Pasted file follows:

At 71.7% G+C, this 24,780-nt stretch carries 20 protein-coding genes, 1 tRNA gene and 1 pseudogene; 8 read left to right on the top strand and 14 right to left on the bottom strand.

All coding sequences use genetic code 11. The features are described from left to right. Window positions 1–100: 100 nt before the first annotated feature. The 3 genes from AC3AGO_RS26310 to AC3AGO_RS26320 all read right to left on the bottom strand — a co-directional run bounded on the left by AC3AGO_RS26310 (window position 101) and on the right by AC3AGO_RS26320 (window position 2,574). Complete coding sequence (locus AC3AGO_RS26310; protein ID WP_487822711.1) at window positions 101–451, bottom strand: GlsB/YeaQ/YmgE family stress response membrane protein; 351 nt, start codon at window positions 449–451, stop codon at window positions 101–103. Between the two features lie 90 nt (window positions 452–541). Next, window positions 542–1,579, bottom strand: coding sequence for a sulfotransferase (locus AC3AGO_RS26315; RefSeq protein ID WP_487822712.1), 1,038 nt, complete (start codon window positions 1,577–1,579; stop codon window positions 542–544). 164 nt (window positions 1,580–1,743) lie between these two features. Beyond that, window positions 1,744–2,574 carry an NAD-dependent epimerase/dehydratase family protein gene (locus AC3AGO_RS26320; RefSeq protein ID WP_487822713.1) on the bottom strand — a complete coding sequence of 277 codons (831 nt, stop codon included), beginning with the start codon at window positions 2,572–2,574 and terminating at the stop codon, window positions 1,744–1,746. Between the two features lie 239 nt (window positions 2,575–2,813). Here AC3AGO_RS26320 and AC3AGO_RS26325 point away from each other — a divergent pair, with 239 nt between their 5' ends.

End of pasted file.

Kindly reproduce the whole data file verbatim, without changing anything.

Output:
At 71.7% G+C, this 24,780-nt stretch carries 20 protein-coding genes, 1 tRNA gene and 1 pseudogene; 8 read left to right on the top strand and 14 right to left on the bottom strand.

All coding sequences use genetic code 11. The features are described from left to right. Window positions 1–100: 100 nt before the first annotated feature. The 3 genes from AC3AGO_RS26310 to AC3AGO_RS26320 all read right to left on the bottom strand — a co-directional run bounded on the left by AC3AGO_RS26310 (window position 101) and on the right by AC3AGO_RS26320 (window position 2,574). Complete coding sequence (locus AC3AGO_RS26310; protein ID WP_487822711.1) at window positions 101–451, bottom strand: GlsB/YeaQ/YmgE family stress response membrane protein; 351 nt, start codon at window positions 449–451, stop codon at window positions 101–103. Between the two features lie 90 nt (window positions 452–541). Next, window positions 542–1,579, bottom strand: coding sequence for a sulfotransferase (locus AC3AGO_RS26315; RefSeq protein ID WP_487822712.1), 1,038 nt, complete (start codon window positions 1,577–1,579; stop codon window positions 542–544). 164 nt (window positions 1,580–1,743) lie between these two features. Beyond that, window positions 1,744–2,574 carry an NAD-dependent epimerase/dehydratase family protein gene (locus AC3AGO_RS26320; RefSeq protein ID WP_487822713.1) on the bottom strand — a complete coding sequence of 277 codons (831 nt, stop codon included), beginning with the start codon at window positions 2,572–2,574 and terminating at the stop codon, window positions 1,744–1,746. Between the two features lie 239 nt (window positions 2,575–2,813). Here AC3AGO_RS26320 and AC3AGO_RS26325 point away from each other — a divergent pair, with 239 nt between their 5' ends.